After a dramatic windstorm in December caused widespread power outages, Colorado Springs Utilities is making upgrades to the grid, communication improvements and plans for more cross-training so crews can respond more quickly next time.
The windstorm took out power to 47,000 customers and crews worked for six days to restore power to everyone after what Utilities framed as the “most significant impact to our electric system in history.”
Charlie Cassidy, the general manager of the Energy Construction, Operations and Maintenance Department told the Utilities board this week about steps the agency needs to take to be better prepared for the next storm or another emergency such as a loss of natural gas.
The after action report Cassidy presented took longer than anticipated to write, but he said it is intended to “actually effect change” as compared to some previous post-storm reports.
One of the areas where Utilities is already making improvements is communication with customers. After the windstorm, some residents without power did not show up on the Utilities’ outage map and they had to call Utilities multiple times, Cassidy said.
“We realize that it is a problem,” he said.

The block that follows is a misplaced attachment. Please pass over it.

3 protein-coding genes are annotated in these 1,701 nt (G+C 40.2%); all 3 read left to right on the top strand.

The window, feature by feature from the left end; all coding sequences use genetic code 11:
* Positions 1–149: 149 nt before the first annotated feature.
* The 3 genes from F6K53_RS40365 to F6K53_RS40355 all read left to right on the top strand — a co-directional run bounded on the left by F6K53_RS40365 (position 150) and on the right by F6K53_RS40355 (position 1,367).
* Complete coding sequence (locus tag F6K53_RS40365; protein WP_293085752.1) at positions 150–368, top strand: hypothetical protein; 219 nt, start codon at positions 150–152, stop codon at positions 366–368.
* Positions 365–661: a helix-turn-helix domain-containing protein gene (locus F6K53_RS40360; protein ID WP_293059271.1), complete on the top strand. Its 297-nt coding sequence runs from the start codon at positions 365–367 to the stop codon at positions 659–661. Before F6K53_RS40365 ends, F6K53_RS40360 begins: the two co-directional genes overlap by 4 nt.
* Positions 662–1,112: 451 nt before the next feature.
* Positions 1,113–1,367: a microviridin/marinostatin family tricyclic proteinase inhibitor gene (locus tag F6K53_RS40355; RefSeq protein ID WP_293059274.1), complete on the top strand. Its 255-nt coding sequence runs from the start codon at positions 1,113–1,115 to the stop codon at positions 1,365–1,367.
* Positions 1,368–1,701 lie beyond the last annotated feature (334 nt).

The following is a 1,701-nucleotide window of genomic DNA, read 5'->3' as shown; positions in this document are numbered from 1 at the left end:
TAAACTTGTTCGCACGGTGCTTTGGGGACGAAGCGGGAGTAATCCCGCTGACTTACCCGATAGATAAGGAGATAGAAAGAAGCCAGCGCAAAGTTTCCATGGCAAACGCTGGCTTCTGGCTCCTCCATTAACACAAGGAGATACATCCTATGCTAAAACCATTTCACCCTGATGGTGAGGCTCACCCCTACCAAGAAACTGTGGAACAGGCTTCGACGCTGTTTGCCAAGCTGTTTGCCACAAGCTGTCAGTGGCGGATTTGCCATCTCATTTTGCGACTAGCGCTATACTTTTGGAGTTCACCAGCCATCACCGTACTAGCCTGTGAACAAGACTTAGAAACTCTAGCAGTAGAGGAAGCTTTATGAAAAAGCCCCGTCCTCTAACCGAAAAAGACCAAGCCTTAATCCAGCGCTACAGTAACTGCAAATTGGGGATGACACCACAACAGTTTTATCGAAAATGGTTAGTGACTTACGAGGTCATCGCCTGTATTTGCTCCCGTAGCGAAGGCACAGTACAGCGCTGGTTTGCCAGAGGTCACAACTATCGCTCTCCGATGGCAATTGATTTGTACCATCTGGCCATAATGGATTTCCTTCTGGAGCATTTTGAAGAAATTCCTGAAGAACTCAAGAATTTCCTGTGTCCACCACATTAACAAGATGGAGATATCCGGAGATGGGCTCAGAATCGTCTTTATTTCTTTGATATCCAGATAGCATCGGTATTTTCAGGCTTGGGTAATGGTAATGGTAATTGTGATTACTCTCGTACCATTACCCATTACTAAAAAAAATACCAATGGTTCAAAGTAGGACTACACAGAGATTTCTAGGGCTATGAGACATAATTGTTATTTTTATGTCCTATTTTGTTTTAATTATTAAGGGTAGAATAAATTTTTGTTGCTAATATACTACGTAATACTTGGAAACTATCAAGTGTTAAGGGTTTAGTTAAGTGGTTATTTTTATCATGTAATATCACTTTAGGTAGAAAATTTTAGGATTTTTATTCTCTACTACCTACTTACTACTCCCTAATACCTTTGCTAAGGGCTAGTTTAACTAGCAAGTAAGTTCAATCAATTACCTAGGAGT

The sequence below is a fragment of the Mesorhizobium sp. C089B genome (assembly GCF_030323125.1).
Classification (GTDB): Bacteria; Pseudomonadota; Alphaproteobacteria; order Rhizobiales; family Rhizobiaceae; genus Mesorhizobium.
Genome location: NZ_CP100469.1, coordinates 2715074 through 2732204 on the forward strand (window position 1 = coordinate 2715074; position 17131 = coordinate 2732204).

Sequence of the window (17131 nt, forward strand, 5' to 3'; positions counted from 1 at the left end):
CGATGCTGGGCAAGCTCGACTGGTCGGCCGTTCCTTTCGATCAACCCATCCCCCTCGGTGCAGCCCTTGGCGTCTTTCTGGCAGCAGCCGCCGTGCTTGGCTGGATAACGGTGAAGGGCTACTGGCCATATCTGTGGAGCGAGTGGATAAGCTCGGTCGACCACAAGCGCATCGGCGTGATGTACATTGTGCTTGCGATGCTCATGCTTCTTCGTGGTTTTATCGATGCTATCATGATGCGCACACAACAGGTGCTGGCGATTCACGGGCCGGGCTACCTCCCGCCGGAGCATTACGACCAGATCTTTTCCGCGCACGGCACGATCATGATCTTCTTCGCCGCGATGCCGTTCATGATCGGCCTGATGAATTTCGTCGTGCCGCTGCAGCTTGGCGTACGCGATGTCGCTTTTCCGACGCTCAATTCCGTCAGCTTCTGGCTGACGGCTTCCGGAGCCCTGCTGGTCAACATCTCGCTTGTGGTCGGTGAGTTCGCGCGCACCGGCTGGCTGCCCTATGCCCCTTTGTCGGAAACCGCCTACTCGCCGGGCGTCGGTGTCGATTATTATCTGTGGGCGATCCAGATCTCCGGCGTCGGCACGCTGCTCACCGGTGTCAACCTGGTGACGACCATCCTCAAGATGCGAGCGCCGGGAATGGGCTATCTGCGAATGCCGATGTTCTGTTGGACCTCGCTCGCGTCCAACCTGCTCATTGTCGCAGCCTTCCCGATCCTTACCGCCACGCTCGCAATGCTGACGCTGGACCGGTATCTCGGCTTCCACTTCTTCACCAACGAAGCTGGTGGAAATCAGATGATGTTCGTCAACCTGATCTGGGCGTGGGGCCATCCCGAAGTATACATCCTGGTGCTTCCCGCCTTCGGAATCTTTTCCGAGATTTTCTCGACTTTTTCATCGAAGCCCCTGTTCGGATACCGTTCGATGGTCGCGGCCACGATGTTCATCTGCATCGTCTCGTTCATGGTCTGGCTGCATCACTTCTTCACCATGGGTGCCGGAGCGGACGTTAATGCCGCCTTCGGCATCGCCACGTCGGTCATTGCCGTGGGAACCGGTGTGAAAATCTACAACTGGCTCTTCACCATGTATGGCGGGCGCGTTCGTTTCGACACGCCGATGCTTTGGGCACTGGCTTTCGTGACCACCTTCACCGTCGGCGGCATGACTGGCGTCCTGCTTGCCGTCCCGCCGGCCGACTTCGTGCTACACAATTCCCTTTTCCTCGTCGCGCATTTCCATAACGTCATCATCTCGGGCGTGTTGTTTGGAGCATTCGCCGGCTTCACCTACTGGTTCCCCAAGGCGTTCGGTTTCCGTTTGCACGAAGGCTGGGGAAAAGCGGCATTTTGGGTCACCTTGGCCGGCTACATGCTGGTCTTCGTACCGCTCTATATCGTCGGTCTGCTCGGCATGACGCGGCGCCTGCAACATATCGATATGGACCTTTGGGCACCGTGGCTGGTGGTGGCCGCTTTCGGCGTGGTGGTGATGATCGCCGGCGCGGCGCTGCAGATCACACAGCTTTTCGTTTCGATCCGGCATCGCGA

During the May snowstorm, Utilities crews triaged calls more effectively through a new cloud-based platform that integrates with the outage management system and the customer information and billing systems, spokesman Steve Berry said.
In the future, Utilities will be able to track individual outages better through new “smart meters” with two-way communication that crews are installing, Cassidy said. So far, Utilities has installed 60,000 smart meters and expects to have them installed on every home and business throughout town in 2024.
Utilities also expects to cross-train employees who do not normally work in the field to help during emergencies. The needed training will be included in job descriptions and regular training expectations. For example, non-field employees could help refuel and restock trucks with equipment to ensure that trained technicians have as much time in the field as possible. Similarly, Utilities wants to ensure the right tools and equipment are available in the field so workers don’t have to spend time away from a job, Cassidy said.
The agency also wants to work with neighboring utilities ahead of time to train together so when they have to come to help they can go to work right away.
“We brought Xcel in, and it took us four hours before we got them on a job,” Cassidy said. “We want that to be more like one hour.”
Utilities would also like to set up a permanent command center that would have status boards and communication radios. Such a center would allow the staff to train in the same center they will use during an emergency.
To help prevent outages, Utilities also will be examining the grid to put in upgrades such as metal towers that could better withstand a storm and equipment that can keep power lines from slapping together during a windstorm and de-energizing.
The board asked the staff to report back with an update next spring for how implementation of the plan is going.
“Thank you so much for the thoroughness of this,” Utilities Chairman Wayne Williams said.